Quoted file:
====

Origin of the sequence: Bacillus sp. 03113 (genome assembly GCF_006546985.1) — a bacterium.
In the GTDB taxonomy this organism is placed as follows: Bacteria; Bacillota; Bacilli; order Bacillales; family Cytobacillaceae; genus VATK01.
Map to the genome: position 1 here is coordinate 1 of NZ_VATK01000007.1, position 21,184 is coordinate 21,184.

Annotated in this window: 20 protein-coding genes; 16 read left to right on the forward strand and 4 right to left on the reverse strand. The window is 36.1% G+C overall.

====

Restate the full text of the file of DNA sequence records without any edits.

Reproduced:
Origin of the sequence: Bacillus sp. 03113 (genome assembly GCF_006546985.1) — a bacterium.
In the GTDB taxonomy this organism is placed as follows: Bacteria; Bacillota; Bacilli; order Bacillales; family Cytobacillaceae; genus VATK01.
Map to the genome: position 1 here is coordinate 1 of NZ_VATK01000007.1, position 21,184 is coordinate 21,184.

Annotated in this window: 20 protein-coding genes; 16 read left to right on the forward strand and 4 right to left on the reverse strand. The window is 36.1% G+C overall.